Christians have always fought the spiritual cycle. Some win. Yet, honestly, most lose. You can observe this through history.

The New Testament is the story of the rapid expansion of the Christian church throughout much of the Mediterranean world. Today, most of that world is secular. At the time of the Reformation, Europe was “refreshed” with a new vibrance for Christianity. Lives were changed, churches came alive, mighty cathedrals were built. Today, most of those cathedrals are part tourist attraction, part museum.

Today, the North American church is generally on the decline, yet the momentum is very alive in parts of Africa, South America, and the “underground” movement in China. When Christianity loses its might, what happens?

Well, it’s complicated. But one clear contribution to the decline cycle is that the packaging becomes familiar, then no longer useful, but in the process, the human tendency is to make it “sacred.” What happens? The faith loses its freshness because the world changes, even though the substance doesn’t. However, the forms must. The delivery systems must change. It’s an easy and common slip: worshipping the forms, even if we keep the substance.

You think we’d get this, because Jesus clearly demonstrated it. His brilliant summary: “New wine needs new wineskins.” (Matthew 9:17). A child can get that, but Christian adults struggle anyway. Why?

We like comfort. We, from a lazy perspective, like it the way we’ve always done it. We get in a rut. And the only difference between a rut and a grave is the width, length, and how long you’re in it. We make the living faith a dead has-been, because we slip into worshipping traditions.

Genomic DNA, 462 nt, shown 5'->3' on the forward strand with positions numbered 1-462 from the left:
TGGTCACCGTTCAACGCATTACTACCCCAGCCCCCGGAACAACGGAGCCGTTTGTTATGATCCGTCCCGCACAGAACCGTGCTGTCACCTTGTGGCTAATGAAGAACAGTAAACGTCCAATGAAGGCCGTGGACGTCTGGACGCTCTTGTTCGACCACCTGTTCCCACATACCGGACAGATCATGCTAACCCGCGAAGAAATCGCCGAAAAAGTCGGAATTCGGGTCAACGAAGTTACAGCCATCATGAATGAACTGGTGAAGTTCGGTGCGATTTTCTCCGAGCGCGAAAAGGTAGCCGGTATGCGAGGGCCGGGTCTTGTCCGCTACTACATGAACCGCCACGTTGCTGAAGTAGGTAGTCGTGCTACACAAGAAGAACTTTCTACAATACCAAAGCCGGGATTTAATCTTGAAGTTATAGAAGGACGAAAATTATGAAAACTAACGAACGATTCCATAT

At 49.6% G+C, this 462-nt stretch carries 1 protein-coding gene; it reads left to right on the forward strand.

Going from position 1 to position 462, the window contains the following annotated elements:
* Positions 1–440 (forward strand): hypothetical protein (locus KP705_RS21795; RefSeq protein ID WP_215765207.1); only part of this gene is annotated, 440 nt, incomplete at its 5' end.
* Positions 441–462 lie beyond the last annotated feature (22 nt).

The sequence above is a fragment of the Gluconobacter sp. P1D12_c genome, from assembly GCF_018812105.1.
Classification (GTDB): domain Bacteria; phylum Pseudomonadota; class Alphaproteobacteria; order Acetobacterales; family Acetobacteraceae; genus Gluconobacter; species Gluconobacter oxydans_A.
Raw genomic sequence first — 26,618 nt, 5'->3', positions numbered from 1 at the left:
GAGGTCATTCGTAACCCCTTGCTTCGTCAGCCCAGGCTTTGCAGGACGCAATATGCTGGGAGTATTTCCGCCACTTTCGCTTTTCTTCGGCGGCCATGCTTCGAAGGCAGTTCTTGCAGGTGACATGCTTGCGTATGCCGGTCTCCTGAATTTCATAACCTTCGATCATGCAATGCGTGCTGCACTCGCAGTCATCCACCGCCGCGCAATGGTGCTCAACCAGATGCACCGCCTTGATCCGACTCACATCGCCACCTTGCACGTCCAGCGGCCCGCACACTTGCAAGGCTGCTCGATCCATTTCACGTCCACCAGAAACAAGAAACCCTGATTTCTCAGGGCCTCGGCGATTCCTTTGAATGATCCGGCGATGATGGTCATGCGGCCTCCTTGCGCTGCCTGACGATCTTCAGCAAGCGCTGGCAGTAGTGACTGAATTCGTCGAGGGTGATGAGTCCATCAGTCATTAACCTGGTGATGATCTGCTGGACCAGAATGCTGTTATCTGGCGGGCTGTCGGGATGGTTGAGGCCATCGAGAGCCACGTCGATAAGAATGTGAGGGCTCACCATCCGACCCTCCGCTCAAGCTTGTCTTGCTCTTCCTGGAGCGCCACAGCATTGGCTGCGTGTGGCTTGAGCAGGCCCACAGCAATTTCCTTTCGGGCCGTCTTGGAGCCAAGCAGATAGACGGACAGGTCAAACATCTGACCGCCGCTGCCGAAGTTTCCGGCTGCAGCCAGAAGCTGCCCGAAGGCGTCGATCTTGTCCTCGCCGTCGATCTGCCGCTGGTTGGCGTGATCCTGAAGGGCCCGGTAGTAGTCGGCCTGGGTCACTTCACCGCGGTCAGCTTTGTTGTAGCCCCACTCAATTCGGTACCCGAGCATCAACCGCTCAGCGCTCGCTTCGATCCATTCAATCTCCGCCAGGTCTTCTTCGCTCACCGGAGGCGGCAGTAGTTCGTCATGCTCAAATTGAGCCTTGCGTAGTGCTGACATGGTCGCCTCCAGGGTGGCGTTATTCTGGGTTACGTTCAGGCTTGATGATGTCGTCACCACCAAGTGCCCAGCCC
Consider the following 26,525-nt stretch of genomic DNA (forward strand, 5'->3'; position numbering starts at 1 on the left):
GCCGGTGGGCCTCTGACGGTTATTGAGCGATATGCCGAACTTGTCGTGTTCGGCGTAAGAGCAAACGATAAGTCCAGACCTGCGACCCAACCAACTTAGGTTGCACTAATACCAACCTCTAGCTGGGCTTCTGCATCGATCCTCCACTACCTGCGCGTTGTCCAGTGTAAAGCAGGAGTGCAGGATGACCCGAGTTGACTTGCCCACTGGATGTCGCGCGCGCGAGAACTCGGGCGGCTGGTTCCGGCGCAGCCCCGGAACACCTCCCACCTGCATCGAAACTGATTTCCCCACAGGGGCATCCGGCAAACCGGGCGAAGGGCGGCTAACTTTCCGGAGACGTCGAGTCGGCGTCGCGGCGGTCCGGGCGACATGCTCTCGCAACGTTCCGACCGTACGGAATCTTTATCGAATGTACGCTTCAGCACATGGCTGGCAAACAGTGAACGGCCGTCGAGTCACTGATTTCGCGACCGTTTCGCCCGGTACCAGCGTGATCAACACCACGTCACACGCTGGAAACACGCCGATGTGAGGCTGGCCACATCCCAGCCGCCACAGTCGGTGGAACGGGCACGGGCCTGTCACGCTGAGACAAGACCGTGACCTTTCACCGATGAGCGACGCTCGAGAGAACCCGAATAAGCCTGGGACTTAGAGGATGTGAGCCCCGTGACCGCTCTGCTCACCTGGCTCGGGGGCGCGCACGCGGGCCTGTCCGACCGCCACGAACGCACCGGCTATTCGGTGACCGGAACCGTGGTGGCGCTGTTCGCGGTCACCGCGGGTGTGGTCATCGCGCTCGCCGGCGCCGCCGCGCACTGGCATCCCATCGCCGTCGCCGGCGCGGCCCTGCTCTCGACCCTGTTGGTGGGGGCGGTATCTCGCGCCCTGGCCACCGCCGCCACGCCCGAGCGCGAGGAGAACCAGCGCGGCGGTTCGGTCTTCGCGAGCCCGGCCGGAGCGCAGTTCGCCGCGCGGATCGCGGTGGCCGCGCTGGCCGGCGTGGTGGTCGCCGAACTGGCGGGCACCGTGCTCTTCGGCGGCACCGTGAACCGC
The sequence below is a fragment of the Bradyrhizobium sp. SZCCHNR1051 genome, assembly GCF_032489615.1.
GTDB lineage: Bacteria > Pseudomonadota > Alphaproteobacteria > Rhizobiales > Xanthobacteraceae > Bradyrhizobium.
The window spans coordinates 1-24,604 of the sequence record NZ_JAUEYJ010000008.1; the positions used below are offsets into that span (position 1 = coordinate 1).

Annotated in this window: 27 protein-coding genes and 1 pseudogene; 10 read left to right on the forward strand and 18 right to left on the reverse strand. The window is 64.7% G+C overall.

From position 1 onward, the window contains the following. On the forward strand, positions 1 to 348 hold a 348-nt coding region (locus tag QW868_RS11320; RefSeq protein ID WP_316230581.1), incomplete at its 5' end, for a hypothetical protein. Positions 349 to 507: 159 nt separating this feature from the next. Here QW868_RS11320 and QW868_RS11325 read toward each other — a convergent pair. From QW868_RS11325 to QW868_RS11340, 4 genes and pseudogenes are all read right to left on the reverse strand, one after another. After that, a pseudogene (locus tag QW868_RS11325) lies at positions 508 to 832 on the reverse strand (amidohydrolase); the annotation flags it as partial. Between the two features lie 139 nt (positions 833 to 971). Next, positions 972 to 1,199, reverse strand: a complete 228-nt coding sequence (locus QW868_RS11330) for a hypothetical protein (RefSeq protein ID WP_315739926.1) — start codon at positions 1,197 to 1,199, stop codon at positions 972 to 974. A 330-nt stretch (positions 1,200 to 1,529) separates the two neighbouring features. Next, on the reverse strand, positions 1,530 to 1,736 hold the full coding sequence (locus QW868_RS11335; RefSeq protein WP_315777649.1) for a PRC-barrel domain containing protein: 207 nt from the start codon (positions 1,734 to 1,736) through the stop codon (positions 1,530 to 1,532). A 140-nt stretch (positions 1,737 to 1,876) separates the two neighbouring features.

The Apostle Paul wrote to the Christians in Galatia, “You knew God personally, and God knows you … how can you possibly subject yourselves to being intimidated and to scrupulously observing all the traditions” (Galatians 4:8-11).

Jesus became flesh—the Greek word for “meat”—a human/God simultaneously. Why would God do that? He packaged Himself in a form that fit the people He touched. As God, He could have looked like Billy Graham, or the Hulk, or a Martian, because God can do any of that. But form is important. It makes people recognize God is real, in the “now.”

The “now” changes. So, the form must change. The “now” continually changes, so the form must, so the substance doesn’t. The truth, Jesus, is eternal—He must never change. But you put Him in old clothes, old forms, and you lose the incarnation. Then you lose the church. Why would any Christian in their right spiritual mind do that?

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